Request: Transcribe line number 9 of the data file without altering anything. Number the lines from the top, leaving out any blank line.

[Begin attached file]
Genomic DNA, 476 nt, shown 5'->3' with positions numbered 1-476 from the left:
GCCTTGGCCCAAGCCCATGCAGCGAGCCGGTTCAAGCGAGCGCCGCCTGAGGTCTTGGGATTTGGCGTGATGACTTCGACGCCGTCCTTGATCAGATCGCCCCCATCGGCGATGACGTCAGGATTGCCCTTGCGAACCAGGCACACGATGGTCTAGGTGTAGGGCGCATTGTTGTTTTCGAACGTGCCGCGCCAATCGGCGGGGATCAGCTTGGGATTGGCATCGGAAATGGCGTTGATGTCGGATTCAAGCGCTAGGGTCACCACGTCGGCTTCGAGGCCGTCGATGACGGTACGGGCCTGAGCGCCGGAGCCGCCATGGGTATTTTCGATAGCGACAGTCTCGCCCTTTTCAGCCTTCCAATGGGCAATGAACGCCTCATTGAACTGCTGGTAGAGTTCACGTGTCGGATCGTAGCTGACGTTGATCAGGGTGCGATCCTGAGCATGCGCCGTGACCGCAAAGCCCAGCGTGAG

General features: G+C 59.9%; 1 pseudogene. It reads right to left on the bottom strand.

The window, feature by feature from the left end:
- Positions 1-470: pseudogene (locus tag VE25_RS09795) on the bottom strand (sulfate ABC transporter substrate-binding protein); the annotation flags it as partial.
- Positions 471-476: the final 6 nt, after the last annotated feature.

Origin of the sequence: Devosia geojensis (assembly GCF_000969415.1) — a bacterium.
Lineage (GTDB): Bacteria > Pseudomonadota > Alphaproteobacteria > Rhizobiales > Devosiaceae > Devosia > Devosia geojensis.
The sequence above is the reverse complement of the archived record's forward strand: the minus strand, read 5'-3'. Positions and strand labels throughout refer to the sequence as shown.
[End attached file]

The sequence above is the reverse complement of the archived record's forward strand: the minus strand, read 5'-3'. Positions and strand labels throughout refer to the sequence as shown.